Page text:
When we ask people about their retirement goals, one statement seems to sum up their primary concern, “I don’t want to outlive my money.” That statement has two parts, length of life and quantity of money. Our clients know the depth of analysis we apply to measuring the ‘quantity of money’ part of this statement. Today, we want to focus again on the ‘length of life’ part, examining how you can live longer, healthier and happier.
Earlier, we introduced the body of research known as “the Blue Zones,” the groups of the longest-lived people on earth. We encourage you to go to www.bluezones.com and read more about the research and how to apply it to your life.
Keep Moving – A Key Factor according to The Blue Zones
The Blue Zones has found nine evidenced-based common denominators among all the places they’ve studied. The first of the Power Nine® is called “Move Naturally.” They describe this factor this way, “The world’s longest-lived people don’t pump iron, run marathons or join gyms. Instead, they live in environments that constantly nudge them into moving without thinking about it. They grow gardens and don’t have mechanical conveniences for house and yard work.”
Before Getting Started
Before beginning an exercise program, consult your doctor. They can make recommendations that are specific to your current health and physical capabilities.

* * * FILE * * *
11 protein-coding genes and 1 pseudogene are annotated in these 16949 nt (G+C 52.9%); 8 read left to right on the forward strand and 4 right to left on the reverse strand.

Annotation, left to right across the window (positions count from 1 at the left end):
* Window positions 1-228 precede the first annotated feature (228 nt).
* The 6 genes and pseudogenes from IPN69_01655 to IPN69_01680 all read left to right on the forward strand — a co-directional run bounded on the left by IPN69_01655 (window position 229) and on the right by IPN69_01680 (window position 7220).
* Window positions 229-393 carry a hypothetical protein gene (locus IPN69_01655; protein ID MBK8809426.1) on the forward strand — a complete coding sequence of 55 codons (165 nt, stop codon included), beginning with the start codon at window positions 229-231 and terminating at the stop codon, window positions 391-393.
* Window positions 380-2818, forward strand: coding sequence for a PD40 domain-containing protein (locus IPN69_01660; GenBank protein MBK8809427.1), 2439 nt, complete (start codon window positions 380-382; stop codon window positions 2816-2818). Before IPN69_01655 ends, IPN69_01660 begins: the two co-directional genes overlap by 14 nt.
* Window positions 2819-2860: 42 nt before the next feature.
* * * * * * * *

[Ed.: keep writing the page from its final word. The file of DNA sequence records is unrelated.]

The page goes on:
Many people allow their enthusiasm for a new, active lifestyle to push them too far too fast. Begin your new, healthy habits with very light routines. The important thing is to set new habits and be consistent. Begin at a slow pace. Use very light weights or none at all (your body has weight so moving it is ‘using weights’). Exercise regularly for ten or fifteen minutes, not an hour. And progress very slowly, more slowly than you think you can.
Those Unexpected Benefits
Moving naturally has some obvious benefits (we’ve talked about a few) but the unexpected benefits are ‘off the chain’ (to use a modern phrase that encourages us to cut loose).
Increasing your heart rate by moving – whether it’s walking, hiking, swimming, cycling, tai chi, Pilates, dancing or jogging – is a great way to burn calories and improve both mental and physical health. Cardio can also help reduce body weight. Cardio seems to be particularly effective at reducing the dangerous belly fat that builds up around your organs and causes metabolic disease.
Increase your Energy Level
Moving naturally could boost your energy levels. This may seem counterintuitive, because when you’re feeling tired, getting up and moving your body can feel like the last thing you want to do. You don’t need to take part in killer workouts to experience these benefits. In fact, one study found that sedentary people with persistent, unexplained fatigue decreased their tiredness by around 65% just by regularly participating in low-intensity cycling. Other studies have suggested that going for a 10-minute walk when you feel tired is a superior “pick me up” compared to having a snack.
Lower Blood Pressure